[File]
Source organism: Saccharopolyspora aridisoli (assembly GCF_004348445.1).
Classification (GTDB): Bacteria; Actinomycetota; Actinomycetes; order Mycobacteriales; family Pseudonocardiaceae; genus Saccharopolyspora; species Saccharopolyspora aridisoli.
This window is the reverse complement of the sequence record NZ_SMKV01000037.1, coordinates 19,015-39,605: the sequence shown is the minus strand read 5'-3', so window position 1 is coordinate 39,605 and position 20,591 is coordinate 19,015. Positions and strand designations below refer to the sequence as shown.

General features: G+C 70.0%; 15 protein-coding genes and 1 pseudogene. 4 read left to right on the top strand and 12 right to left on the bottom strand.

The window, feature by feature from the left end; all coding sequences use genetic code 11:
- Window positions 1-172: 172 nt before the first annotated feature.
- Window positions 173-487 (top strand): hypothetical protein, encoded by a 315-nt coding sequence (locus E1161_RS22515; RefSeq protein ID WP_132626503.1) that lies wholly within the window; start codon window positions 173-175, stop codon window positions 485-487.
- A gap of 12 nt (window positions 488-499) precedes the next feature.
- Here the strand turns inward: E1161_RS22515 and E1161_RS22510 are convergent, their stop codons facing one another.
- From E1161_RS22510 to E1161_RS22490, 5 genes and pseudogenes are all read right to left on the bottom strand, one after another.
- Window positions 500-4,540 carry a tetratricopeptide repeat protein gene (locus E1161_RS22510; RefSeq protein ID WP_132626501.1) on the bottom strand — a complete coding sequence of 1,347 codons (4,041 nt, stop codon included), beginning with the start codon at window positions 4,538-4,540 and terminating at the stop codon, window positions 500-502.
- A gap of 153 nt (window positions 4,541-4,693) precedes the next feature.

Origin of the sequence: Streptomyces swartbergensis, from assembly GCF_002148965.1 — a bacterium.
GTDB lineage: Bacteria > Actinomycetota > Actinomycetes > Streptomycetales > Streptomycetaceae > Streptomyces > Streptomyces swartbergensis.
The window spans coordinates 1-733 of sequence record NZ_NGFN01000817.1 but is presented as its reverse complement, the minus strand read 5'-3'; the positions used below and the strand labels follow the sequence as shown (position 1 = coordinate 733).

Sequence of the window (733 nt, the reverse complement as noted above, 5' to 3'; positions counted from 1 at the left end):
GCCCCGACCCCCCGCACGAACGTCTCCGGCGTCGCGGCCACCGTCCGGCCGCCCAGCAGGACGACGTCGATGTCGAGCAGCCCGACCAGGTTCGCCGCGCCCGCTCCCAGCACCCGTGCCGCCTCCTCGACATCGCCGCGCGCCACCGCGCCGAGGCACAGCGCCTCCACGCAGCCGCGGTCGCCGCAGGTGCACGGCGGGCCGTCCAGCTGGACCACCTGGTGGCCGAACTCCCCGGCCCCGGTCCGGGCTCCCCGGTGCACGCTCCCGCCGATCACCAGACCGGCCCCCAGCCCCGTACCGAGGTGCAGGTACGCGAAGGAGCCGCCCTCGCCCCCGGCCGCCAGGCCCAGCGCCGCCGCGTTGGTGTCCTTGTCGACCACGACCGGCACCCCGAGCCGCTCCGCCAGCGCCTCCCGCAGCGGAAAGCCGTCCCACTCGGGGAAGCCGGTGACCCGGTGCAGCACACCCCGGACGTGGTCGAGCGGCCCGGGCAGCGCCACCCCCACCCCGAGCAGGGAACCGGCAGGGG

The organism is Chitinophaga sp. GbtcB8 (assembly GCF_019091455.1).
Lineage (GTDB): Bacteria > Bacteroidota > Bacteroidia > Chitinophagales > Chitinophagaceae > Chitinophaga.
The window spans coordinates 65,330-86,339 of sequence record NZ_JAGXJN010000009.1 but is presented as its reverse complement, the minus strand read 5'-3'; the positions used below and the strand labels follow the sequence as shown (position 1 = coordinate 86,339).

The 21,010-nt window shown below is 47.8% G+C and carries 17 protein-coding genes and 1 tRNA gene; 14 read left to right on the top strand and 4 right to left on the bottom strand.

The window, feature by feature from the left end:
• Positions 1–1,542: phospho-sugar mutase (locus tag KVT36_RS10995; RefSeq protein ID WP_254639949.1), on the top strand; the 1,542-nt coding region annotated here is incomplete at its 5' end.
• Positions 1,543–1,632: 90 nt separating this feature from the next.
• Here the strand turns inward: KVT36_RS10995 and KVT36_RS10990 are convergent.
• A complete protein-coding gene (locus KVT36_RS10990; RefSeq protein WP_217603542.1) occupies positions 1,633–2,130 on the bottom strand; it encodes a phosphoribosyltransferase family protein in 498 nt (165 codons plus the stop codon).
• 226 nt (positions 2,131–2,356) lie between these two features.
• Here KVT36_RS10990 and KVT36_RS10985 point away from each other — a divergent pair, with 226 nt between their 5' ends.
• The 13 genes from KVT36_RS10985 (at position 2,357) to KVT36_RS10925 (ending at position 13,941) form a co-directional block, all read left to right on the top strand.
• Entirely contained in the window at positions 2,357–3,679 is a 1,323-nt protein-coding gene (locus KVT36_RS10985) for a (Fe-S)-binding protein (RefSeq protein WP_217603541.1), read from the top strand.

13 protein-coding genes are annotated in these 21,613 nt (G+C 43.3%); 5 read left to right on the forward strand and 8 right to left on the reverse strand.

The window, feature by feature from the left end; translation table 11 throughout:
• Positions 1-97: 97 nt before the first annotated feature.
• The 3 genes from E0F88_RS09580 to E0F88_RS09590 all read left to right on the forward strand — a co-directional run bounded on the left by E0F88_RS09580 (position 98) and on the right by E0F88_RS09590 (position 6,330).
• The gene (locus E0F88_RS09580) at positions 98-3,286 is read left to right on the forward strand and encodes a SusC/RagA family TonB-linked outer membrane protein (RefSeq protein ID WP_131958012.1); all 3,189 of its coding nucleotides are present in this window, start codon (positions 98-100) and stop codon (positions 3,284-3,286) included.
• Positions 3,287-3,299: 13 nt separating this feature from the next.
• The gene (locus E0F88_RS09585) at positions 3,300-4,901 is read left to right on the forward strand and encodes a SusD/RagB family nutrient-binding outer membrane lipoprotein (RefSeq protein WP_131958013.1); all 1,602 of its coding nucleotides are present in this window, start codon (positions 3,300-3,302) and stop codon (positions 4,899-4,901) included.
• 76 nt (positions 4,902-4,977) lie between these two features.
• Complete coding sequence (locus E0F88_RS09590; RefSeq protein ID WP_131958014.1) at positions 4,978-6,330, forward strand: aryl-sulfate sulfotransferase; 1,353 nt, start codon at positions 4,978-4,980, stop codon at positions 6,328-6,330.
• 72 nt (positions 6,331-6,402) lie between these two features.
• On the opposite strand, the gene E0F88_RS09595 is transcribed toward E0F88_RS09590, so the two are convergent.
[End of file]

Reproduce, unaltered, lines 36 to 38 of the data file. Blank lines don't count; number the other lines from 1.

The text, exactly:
• Positions 3,287-3,299: 13 nt separating this feature from the next.
• The gene (locus E0F88_RS09585) at positions 3,300-4,901 is read left to right on the forward strand and encodes a SusD/RagB family nutrient-binding outer membrane lipoprotein (RefSeq protein WP_131958013.1); all 1,602 of its coding nucleotides are present in this window, start codon (positions 3,300-3,302) and stop codon (positions 4,899-4,901) included.
• 76 nt (positions 4,902-4,977) lie between these two features.